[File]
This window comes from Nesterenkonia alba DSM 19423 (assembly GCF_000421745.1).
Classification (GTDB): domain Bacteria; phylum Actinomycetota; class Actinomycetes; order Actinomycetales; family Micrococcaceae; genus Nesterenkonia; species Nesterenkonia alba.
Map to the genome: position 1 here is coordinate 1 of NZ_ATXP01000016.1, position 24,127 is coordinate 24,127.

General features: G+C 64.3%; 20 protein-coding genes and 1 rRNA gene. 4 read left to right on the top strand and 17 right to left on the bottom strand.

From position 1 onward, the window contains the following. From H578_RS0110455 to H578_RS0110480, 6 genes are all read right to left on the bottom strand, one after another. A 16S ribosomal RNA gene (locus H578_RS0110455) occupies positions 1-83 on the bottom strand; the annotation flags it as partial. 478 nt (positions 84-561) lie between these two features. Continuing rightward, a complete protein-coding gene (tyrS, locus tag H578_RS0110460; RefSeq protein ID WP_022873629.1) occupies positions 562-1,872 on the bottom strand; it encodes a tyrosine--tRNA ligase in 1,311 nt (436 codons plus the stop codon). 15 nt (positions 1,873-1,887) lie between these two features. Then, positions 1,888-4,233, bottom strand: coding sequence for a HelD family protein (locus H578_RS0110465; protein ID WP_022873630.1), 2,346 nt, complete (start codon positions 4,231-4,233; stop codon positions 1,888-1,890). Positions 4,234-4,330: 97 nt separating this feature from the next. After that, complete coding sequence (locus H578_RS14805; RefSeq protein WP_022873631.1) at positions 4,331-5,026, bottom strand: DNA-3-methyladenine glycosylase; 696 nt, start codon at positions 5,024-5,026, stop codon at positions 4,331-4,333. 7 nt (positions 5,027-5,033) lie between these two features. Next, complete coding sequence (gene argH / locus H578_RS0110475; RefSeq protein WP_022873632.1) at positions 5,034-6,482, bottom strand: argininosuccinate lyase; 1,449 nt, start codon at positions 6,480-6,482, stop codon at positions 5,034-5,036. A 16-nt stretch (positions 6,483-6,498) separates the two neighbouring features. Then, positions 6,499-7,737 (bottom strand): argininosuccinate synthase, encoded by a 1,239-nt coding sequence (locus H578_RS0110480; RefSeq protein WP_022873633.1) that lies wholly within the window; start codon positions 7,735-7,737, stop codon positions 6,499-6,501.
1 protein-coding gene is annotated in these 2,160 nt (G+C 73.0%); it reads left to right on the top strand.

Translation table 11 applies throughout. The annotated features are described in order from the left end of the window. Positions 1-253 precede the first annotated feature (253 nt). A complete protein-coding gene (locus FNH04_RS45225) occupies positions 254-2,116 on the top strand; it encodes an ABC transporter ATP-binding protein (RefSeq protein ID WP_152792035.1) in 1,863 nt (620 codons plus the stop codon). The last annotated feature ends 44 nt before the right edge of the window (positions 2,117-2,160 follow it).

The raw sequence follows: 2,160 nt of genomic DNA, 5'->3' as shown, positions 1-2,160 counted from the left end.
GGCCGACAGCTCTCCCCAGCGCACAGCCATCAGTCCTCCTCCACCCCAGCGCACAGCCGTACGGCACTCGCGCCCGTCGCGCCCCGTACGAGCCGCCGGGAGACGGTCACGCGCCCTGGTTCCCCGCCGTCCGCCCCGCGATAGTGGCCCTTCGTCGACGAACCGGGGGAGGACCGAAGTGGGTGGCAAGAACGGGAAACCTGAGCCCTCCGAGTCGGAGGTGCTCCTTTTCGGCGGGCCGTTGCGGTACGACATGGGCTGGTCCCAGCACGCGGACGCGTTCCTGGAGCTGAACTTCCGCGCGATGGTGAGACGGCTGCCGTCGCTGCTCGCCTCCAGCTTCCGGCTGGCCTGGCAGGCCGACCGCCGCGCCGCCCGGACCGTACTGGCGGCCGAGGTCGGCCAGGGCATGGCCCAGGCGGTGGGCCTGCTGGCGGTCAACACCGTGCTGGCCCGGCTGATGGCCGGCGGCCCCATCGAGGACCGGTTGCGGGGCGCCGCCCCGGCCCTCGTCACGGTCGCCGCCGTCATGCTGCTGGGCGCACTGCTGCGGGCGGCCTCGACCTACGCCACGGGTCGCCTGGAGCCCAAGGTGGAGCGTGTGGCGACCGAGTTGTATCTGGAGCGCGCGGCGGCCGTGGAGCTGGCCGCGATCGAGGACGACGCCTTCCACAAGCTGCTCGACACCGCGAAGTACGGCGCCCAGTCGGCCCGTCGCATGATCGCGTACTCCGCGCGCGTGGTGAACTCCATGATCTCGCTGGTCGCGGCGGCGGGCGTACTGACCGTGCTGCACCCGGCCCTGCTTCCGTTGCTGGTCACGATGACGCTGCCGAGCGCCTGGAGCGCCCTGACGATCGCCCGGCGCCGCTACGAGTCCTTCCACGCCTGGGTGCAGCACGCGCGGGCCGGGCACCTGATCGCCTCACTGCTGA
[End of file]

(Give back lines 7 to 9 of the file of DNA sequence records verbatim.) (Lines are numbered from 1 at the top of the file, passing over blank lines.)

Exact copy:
Translation table 11 applies throughout. The annotated features are described in order from the left end of the window. Positions 1-253 precede the first annotated feature (253 nt). A complete protein-coding gene (locus FNH04_RS45225) occupies positions 254-2,116 on the top strand; it encodes an ABC transporter ATP-binding protein (RefSeq protein ID WP_152792035.1) in 1,863 nt (620 codons plus the stop codon). The last annotated feature ends 44 nt before the right edge of the window (positions 2,117-2,160 follow it).

The raw sequence follows: 2,160 nt of genomic DNA, 5'->3' as shown, positions 1-2,160 counted from the left end.
GGCCGACAGCTCTCCCCAGCGCACAGCCATCAGTCCTCCTCCACCCCAGCGCACAGCCGTACGGCACTCGCGCCCGTCGCGCCCCGTACGAGCCGCCGGGAGACGGTCACGCGCCCTGGTTCCCCGCCGTCCGCCCCGCGATAGTGGCCCTTCGTCGACGAACCGGGGGAGGACCGAAGTGGGTGGCAAGAACGGGAAACCTGAGCCCTCCGAGTCGGAGGTGCTCCTTTTCGGCGGGCCGTTGCGGTACGACATGGGCTGGTCCCAGCACGCGGACGCGTTCCTGGAGCTGAACTTCCGCGCGATGGTGAGACGGCTGCCGTCGCTGCTCGCCTCCAGCTTCCGGCTGGCCTGGCAGGCCGACCGCCGCGCCGCCCGGACCGTACTGGCGGCCGAGGTCGGCCAGGGCATGGCCCAGGCGGTGGGCCTGCTGGCGGTCAACACCGTGCTGGCCCGGCTGATGGCCGGCGGCCCCATCGAGGACCGGTTGCGGGGCGCCGCCCCGGCCCTCGTCACGGTCGCCGCCGTCATGCTGCTGGGCGCACTGCTGCGGGCGGCCTCGACCTACGCCACGGGTCGCCTGGAGCCCAAGGTGGAGCGTGTGGCGACCGAGTTGTATCTGGAGCGCGCGGCGGCCGTGGAGCTGGCCGCGATCGAGGACGACGCCTTCCACAAGCTGCTCGACACCGCGAAGTACGGCGCCCAGTCGGCCCGTCGCATGATCGCGTACTCCGCGCGCGTGGTGAACTCCATGATCTCGCTGGTCGCGGCGGCGGGCGTACTGACCGTGCTGCACCCGGCCCTGCTTCCGTTGCTGGTCACGATGACGCTGCCGAGCGCCTGGAGCGCCCTGACGATCGCCCGGCGCCGCTACGAGTCCTTCCACGCCTGGGTGCAGCACGCGCGGGCCGGGCACCTGATCGCCTCACTGCTGA